During the 2008-2009 financial crisis, approximately 1 out of 7 millionaire households liquidated 20% or more of their portfolios. The rest either stayed the course, refusing to part with their acquired assets at firesale prices or recognized the bargains that existed and bought more.
How is this possible? There are quite a few causes, and one of them is cash.
Compared to the middle and upper class, millionaire households have the liquidity to endure crises at an extremely high level.
In fact, devotion to high cash balances is one of the few major differences between households of professionals and entrepreneurs.
In the Brookings white paper “The Wealthy Hand-to-Mouth”, author Greg Kaplan points out that an astounding 83% of professionals earning salaries between $85,000 and $215,000 have less than one month’s cash available. The rest is spent or invested. The advantage is that money gets put to work and started compounding quicker, but the downside is that any loss of employment will almost immediately require the sale of assets on whatever terms Mr. Market is willing to offer. Considering that job loss correlates with recessions which correlates with stock market declines, the loss of employment may very well occur at a time when assets are selling at a discount.
Entrepreneurs, specifically the owners of local businesses, keep on average 27% of their wealth in cash. Hyper aware of how profits fluctuate at their own business, this segment of society knows how devastating a liquidity crunch can be to personal finances.
Psychologically, think about how much different the process of an economic recession–both in the employment and the investment markets–plays out when you enter it fully equipped with a large stash of cash.
First, the stock market itself takes a more limited toll on your net worth.
If you have a $1,000,000 portfolio at the time a recession hits and takes away 36% of the stock market’s value, like we saw from the summer of 2007 through the spring of 2009, you have to stare at a $640,000 balance. This is the experience of the professional living hand to mouth.
On the other hand, imagine you’re the business owner sitting on the 27% cash position–you enter the recession with $270,000 in cash and $730,000 in a broad distribution of equities. When the recession strikes, the stock portion is cut down to $467,200 while the cash position remains unscathed. Their net worth low is $737,200 rather than $640,000. If their money is collecting interest, the figure is $742,600. The cash position acts as a shock absorber that makes your net worth a tenth higher than what it would be under the full investment scenario.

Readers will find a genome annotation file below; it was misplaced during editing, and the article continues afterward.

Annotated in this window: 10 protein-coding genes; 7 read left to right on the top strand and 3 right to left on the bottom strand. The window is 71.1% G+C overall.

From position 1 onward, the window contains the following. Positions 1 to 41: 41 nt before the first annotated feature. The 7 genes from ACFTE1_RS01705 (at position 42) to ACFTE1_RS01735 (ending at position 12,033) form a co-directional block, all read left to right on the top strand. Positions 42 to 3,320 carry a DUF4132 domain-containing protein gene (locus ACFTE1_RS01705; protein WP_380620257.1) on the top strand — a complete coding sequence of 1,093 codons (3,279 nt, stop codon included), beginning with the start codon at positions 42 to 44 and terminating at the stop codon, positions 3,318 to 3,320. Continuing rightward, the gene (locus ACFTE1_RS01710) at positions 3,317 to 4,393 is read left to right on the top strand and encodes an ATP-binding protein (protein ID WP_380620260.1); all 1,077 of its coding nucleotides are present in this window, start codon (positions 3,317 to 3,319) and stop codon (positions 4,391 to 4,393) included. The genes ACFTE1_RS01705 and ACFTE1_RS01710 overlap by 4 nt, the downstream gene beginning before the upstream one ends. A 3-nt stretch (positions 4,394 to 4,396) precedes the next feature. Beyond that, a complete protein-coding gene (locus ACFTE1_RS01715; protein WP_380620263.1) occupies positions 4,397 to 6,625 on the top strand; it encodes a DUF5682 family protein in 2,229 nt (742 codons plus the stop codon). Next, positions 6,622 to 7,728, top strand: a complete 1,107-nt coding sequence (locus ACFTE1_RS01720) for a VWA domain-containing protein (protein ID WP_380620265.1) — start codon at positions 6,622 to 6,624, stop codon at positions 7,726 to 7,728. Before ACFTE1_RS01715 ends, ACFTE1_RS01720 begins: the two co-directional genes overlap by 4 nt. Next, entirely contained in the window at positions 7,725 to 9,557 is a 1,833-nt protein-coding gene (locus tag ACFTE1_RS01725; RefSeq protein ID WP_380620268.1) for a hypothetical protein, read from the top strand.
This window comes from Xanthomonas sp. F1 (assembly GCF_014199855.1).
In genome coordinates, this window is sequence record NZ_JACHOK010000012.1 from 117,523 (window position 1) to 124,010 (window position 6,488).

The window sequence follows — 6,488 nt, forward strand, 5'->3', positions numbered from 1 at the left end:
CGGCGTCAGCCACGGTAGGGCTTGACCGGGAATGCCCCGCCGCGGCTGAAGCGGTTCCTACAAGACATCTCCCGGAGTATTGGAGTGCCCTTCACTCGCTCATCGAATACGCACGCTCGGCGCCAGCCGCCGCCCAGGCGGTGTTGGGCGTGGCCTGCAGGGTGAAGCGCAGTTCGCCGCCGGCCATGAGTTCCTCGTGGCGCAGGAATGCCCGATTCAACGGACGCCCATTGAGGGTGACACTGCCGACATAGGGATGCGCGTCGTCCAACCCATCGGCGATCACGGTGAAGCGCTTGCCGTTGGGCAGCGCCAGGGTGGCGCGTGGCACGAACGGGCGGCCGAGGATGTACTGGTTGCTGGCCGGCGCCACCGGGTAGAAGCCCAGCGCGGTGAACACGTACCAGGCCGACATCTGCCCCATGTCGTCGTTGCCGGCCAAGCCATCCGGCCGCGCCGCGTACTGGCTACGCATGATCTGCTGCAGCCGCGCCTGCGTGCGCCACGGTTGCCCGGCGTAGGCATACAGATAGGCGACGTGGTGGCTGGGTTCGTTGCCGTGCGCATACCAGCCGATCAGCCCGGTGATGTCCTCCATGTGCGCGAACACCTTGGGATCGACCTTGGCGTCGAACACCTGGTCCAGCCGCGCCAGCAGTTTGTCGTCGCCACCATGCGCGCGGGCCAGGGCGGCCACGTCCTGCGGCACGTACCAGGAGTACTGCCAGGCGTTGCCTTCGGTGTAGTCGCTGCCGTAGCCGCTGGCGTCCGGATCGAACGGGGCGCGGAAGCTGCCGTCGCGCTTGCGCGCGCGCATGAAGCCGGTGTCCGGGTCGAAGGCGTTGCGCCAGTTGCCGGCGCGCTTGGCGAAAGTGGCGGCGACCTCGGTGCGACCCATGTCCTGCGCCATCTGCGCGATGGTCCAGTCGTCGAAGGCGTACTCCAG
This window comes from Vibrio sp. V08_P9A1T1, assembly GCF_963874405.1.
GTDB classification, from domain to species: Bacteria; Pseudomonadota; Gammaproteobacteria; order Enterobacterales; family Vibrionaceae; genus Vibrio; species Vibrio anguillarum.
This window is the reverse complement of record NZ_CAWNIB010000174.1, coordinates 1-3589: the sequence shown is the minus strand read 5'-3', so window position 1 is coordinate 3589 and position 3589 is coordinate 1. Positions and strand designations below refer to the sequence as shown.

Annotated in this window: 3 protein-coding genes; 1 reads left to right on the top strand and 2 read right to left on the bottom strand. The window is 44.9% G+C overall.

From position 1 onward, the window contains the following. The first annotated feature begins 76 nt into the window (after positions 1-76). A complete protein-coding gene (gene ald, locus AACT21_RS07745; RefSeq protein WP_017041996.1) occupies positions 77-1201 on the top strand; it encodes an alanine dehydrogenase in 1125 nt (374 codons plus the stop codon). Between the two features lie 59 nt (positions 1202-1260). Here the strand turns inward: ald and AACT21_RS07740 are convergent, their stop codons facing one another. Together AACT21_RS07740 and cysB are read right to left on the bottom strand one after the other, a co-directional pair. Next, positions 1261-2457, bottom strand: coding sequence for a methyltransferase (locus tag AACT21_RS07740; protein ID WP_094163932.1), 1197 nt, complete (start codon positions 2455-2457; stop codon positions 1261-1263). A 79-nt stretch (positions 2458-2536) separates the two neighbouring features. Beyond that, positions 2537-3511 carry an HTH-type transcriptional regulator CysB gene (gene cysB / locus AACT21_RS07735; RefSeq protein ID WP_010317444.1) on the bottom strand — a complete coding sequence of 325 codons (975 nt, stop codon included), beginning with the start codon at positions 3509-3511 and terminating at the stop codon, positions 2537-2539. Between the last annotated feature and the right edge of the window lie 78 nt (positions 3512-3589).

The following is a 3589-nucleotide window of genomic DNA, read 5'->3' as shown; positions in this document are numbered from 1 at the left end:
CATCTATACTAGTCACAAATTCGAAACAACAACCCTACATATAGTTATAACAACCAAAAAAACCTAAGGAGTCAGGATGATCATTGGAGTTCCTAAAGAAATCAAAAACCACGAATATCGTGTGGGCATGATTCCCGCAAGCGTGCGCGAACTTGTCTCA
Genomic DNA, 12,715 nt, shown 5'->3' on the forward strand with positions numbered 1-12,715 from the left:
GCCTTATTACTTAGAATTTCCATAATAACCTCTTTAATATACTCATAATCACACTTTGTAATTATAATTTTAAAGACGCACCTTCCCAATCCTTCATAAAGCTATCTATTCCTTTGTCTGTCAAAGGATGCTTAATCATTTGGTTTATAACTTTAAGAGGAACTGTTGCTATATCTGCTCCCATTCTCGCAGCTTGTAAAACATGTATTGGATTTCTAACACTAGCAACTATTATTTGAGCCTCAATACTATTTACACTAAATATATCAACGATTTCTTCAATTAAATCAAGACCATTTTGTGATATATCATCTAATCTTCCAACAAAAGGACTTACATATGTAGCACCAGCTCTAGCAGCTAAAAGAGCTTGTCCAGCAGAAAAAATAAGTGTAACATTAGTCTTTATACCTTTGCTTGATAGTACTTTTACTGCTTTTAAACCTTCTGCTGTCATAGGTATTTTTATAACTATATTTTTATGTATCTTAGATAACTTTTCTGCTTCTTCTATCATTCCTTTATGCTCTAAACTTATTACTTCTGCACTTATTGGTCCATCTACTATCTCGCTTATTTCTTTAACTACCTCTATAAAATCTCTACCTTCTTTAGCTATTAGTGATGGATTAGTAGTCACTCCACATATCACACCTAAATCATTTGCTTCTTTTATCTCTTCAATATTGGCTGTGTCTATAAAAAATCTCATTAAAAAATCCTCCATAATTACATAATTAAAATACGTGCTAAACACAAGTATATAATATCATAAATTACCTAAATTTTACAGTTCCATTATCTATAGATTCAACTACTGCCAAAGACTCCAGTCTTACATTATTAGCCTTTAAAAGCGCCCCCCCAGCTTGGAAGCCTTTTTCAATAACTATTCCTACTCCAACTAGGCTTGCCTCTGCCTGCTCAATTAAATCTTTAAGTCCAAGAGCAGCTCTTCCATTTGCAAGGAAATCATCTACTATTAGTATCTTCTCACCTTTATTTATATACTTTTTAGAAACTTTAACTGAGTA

But more importantly, the difference between the two arises in the degree of offense you’re able to play when opportunity strikes.
If you are the professional in the hand-to-mouth scenario, there is not much you can do to increase your capital available for investments when bargains present themselves. You can only take advantage of the deals in a limited way–whatever surplus you collect from your salary every two weeks.
But the entrepreneurs that fall within the 27% cash position in ordinary times have the ability to really ratchet up their net worth by leaning on their cash hoard. A $270,000 investment during the recession would be worth $950,000 today. If that money were instead fully invested in the hand-to-mouth scenario and never sold, the $270,000 would have grown to $513,000. Of course, the $950,000 figure should be regarded as a theoretical maximum because I am not suggesting that the entirety of a cash hoard be deployed during a recession, but it is a demonstration how the savvy use of cash can ward off the full extent of volatility while also goosing long-term total returns.
It is an underreported aspect of financial planning because it is behaviorally focused. Generally speaking, the white papers published in-house at Credit Suisse or JP Morgan are correct when they point out that lump-sum investing as soon as capital is available will lead to a higher net worth. The glaring exception is when a recession follows shortly after the lump sum investment or cash is deployed judiciously during a period in which asset prices are distressed.
But these studies also ignore the behavioral satisfaction that occurs when you have cash available to deploy. If you are fully invested, you have to crouch a bit and hunker down to wait for the bad times to pass. When cash is available during these circumstances, the question for the family is: “What opportunity do we want to take advantage of next?” Large cash positions enable you to stand up straight and strut a bit in a way that illiquid households cannot fathom during economic distress.